Monday, September 11, 2006

Not being dead

"Which of those cooks? - y'know the two fat ladies - which of them gave the cookery demonstration in Edinburgh a few weeks ago?" I enquired.
"The one who isn't dead", my wife replied.
"Which one is that?" I persisted.
"Clarissa Dickson-Wright" she confirmed.
Obvious, when you come to think of it. Not her name. That's a bit fancy. I mean her not being dead. It's a prerequisite for most things - certainly for cookery demonstrations - that you're not yet dead.
Being dead has its place of course - a 'final resting' place. So when people say, "We're all going to the same place," they're kind of right. We are all going to be dead one day - the day after our last.
Death is where we finish up, but it's also where we come from. Out of all those millions of spermatozoa, one survives. Millions die - and one survives. Not being dead is the exception - the single exception.

Friday, September 08, 2006

A Unique Nonentity

I think of myself as a resting, lapsed, recovering Christian, of an Anglican kind. In fact I'm an ordained priest, still trying to find a way of being a priest, a Christian, a human being, that doesn't mean I have to stop being me. Then, following on from my last blog, I have to learn what it means to be nothing in relation to God.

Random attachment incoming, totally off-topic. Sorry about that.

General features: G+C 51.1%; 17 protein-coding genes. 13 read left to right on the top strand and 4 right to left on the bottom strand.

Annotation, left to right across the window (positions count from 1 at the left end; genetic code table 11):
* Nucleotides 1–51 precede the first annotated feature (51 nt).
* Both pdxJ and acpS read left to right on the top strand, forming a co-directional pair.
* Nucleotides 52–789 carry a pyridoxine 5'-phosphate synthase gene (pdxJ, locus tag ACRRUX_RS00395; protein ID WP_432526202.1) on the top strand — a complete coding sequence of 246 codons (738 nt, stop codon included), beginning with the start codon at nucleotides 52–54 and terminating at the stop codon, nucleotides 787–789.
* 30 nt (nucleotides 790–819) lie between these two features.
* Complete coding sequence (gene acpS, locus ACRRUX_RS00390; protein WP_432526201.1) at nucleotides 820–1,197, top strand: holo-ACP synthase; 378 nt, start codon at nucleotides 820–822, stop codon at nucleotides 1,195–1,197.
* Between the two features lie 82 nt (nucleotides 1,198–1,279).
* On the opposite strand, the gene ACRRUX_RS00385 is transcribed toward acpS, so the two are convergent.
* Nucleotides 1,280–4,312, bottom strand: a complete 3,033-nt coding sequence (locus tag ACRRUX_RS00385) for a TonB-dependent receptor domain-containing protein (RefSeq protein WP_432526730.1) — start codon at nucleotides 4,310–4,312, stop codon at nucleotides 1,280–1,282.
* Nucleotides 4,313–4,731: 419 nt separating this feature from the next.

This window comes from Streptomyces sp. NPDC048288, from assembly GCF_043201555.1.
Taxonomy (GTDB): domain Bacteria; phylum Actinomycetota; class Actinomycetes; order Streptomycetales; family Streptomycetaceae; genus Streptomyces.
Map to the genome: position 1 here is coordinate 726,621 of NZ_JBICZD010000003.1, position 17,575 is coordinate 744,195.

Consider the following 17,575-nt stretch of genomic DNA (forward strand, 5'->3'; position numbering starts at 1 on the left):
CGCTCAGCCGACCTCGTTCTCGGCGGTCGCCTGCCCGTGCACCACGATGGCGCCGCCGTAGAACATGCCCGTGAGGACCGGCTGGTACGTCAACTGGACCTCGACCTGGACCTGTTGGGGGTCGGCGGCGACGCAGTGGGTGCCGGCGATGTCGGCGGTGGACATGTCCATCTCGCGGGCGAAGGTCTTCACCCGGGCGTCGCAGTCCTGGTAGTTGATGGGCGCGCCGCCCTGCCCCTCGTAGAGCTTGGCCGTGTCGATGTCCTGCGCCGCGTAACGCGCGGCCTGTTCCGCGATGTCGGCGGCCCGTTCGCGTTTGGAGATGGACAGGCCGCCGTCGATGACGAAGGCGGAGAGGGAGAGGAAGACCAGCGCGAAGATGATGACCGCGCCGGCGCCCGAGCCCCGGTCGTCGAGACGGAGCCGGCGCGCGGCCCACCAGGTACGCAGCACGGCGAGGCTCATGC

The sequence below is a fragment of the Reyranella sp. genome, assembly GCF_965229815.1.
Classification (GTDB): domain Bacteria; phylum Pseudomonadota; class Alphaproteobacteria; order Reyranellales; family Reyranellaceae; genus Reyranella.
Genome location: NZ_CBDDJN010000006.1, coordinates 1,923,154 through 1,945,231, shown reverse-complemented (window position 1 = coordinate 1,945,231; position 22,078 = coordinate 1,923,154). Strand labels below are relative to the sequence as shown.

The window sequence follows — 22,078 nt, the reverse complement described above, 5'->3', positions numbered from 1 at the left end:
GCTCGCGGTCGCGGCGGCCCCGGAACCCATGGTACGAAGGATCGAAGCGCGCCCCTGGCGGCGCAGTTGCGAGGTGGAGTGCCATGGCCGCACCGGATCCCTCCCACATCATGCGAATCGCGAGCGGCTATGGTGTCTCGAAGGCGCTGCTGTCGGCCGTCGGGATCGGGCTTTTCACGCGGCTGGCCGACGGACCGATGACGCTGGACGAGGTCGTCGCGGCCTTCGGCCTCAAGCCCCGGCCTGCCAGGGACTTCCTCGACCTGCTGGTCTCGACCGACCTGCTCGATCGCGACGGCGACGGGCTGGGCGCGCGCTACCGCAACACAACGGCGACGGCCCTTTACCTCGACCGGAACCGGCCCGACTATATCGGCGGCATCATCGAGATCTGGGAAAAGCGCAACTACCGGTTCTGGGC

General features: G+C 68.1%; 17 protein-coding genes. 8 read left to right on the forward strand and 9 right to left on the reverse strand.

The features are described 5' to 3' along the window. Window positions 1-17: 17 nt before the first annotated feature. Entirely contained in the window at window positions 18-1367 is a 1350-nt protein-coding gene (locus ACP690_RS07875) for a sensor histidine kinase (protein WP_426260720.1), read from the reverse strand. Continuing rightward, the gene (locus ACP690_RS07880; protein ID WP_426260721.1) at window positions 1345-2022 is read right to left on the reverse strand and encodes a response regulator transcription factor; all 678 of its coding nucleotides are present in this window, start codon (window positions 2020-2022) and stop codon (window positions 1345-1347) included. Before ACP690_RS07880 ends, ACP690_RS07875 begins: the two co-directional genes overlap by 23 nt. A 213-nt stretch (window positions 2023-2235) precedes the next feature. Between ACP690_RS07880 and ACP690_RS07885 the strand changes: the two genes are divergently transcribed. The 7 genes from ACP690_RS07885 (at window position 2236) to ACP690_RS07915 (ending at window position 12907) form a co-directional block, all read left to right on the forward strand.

Being me and being nothing. A unique nonentity you might say. Tricky.

Sunday, September 03, 2006

God as Nothing

How sad to hear of the death of D. Z. Phillips. I'm not sure how I first came to know of him. It might have been through a series of talks he gave on Radio Four based on essays that were later published as 'From Fantasy to Faith'. Over many years I have found his account of religious belief a model of philosophy. As a follower of Wittgenstein he investigates religious belief, leaving everything as it is. In a world where popular religion can so easily be dismissed by thoughtful people, and fanatical religion by decent people, DZ was not a reformer. His work was not in making religion more modern, more relevant, more liberal, or more humane. It was rather in seeking a better understanding of religious reality itself. He reflected sensitively on the sense in which God is experienced as absent, indeed as Nothing. He taught that we cannot understand belief in God without understanding what it means to become nothing before him.
It may be possible as I go along here to unpack some of DZ's ideas that I have found most valuable. I'll try.